One study found that 22 percent of teens check in to Facebook more than 10 times per day. Additionally, 75 percent of adolescents have cell phones, which they use for texting and messaging. Facebook, by far the most popular social media website, currently boasts more than 500 million active users, with one survey finding that over 11 percent of those users are under 18 years old.
That glut of online opportunity can put teens at risk for what the report’s authors call “Facebook depression,” which can occur as young people play out the sometimes painful process of interacting with friends and peers in the isolated online atmosphere — often without the crucial oversight of parents who provide necessary filters to their experiences.
Dr. Gwenn O’Keeffe, a pediatrician and lead author of the study, said that many teens spend hours interacting with friends and others via social media and other digital technology, foregoing crucial face-to-face social interaction with peers. “A large part of this generation’s social and emotional development is occurring while on the Internet and on cell phones,” O’Keeffe wrote in the report, adding that sites such as Facebook “is where all the teens are hanging out now. It’s their corner store.”
While such online phenomena as teen “cyber-bullying” tend to be overblown by the media, other online ills have real potential for harming young people, including the way in which Facebook relationships can leave them feeling isolated and inferior. “Acceptance by and contact with peers is an important element of adolescent life,” the report notes. “The intensity of the online world is thought to be a factor that may trigger depression in some adolescents.”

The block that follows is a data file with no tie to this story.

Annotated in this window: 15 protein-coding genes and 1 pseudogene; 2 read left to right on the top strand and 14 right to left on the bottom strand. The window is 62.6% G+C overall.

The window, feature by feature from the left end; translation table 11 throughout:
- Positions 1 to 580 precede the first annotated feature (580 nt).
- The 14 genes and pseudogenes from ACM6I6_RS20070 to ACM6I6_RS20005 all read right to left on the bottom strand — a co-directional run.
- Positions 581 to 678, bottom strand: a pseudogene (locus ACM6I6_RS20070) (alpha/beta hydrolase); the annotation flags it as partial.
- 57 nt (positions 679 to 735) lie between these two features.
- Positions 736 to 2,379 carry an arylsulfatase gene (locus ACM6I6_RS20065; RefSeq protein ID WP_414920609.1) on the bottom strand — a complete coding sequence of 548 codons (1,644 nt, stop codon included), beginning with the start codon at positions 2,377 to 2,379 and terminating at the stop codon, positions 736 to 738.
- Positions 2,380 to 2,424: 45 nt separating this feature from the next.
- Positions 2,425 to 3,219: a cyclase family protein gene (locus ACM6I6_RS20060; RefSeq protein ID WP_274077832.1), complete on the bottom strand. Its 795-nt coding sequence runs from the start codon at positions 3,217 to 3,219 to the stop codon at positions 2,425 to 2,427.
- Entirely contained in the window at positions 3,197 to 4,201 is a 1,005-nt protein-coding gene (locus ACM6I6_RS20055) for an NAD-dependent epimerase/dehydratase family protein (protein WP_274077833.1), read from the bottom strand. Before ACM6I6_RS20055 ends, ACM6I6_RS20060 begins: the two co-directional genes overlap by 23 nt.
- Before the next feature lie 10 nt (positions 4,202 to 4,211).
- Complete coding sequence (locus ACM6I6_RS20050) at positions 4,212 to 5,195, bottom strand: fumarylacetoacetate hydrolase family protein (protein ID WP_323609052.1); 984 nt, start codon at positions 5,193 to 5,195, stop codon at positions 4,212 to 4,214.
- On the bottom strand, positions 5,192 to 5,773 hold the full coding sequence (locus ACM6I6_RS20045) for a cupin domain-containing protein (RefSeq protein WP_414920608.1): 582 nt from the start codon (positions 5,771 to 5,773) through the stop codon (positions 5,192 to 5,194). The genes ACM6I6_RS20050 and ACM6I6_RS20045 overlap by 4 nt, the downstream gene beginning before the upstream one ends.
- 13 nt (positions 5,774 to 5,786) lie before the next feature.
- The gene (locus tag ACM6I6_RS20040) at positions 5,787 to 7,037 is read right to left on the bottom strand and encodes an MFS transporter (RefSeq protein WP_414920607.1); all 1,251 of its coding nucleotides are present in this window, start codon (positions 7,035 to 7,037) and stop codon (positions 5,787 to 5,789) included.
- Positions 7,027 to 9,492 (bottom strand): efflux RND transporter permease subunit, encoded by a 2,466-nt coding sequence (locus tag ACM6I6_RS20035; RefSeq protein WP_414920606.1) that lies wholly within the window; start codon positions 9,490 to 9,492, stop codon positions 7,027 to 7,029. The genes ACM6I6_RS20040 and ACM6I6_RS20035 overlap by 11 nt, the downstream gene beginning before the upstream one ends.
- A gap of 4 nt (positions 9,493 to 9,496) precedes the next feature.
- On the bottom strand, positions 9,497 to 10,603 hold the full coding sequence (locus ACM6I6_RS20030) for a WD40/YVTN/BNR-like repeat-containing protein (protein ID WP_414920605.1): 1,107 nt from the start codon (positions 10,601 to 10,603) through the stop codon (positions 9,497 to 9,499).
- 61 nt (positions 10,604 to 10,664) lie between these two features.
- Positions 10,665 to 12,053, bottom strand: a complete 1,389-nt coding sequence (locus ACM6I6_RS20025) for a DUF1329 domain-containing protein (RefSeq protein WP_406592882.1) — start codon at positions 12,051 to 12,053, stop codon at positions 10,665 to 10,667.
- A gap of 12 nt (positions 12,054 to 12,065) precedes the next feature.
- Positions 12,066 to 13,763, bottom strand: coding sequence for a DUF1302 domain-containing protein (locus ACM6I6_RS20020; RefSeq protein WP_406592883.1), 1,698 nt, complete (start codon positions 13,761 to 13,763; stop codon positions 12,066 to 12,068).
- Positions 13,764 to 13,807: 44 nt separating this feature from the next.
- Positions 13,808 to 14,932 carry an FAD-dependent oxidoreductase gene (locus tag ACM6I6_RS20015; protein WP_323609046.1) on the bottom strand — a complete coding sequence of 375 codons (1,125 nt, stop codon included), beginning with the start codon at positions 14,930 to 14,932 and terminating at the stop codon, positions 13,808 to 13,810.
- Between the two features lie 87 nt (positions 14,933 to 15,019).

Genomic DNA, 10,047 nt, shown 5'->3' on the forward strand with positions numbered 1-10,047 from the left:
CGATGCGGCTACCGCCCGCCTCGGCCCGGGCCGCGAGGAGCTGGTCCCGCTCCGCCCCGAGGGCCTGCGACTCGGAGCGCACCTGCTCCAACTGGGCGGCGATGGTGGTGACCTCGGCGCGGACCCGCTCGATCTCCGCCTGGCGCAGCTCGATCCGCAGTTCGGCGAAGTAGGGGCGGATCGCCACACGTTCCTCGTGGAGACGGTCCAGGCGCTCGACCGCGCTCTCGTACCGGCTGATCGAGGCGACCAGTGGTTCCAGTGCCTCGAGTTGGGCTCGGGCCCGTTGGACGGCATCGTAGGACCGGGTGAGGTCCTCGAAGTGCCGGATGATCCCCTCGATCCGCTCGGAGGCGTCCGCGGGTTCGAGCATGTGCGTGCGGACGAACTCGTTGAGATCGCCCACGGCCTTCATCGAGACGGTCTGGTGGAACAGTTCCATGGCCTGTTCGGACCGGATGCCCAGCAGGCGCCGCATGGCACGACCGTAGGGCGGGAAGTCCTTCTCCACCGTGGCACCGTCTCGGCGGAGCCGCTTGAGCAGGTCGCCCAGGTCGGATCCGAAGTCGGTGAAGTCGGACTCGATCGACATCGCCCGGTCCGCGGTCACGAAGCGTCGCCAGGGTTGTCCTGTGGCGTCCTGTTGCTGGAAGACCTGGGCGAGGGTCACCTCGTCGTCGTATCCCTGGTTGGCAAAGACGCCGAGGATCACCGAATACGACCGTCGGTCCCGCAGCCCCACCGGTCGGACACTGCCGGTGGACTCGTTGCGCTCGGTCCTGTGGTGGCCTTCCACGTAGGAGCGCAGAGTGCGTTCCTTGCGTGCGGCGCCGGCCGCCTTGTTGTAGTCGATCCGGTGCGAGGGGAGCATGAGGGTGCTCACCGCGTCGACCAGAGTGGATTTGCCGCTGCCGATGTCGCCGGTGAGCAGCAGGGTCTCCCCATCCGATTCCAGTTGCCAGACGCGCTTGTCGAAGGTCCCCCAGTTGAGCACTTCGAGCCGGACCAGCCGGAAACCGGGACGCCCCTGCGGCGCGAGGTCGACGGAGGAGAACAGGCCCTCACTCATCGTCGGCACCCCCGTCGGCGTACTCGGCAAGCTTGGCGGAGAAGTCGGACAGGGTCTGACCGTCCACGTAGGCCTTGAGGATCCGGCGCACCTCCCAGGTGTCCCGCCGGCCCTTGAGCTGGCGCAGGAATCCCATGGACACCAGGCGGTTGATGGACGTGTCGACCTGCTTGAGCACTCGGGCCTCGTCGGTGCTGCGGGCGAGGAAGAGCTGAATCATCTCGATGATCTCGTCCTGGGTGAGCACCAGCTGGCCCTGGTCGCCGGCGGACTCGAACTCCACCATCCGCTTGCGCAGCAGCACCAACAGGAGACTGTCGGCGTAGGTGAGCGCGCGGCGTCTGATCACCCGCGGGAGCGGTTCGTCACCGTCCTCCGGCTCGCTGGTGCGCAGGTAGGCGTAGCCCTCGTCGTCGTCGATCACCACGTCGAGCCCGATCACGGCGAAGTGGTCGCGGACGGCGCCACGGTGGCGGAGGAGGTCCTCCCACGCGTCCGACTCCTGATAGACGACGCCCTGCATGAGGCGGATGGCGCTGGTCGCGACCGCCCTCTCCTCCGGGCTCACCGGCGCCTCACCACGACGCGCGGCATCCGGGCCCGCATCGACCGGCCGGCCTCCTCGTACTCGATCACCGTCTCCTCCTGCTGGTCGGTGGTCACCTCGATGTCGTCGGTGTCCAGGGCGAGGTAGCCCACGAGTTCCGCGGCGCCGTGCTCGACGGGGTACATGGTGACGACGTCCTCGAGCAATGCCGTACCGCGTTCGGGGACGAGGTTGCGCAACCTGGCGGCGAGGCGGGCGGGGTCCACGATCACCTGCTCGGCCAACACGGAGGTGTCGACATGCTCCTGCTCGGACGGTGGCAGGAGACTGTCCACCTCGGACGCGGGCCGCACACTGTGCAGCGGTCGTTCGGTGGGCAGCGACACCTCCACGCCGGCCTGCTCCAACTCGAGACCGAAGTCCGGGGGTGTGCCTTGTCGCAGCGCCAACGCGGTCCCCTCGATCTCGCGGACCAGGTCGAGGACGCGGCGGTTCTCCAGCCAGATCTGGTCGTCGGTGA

Such considerations as the number of Facebook “friends” (most of whom are unknown contacts) a teen has compared to others can contribute to feelings of inferiority on the part of some adolescents. In addition, viewing the constantly changing “status reports” of friends and others on the site, along with photos showing friends and others in happy and fun situations, can have the effect of leaving many young people feeling isolated and lonely.
In a recent blog posting, Rhett Smith, a therapist and pastor, said that the AAP report confirms what many concerned parents and clergy have been sensing for some time. “One of the glaring paradoxes in my use of technology/social media, is that it has both the ability to make me feel connected and intimate with others, while at the same time feeling isolated, alienated and lonely,” Smith was quoted by the Christian Post as saying. “Has all the technology relationally disconnected us in a sense, replacing the processes (befriending, getting to know each other, sharing life, etc.), where instead we just value the end results (number of followers, blog traffic, etc.)?”
O’Keefe said that the key for parents to helping their teen children navigate the sometimes painful and competitive social media environment is to “understand these technologies so they can relate to their children’s online world — and comfortably parent in that world.” She added that many young people “find the lure of social media difficult to resist, which can interfere with homework, sleep, and physical activity. Parents need to understand how their child is using social media so that they can set appropriate limits.”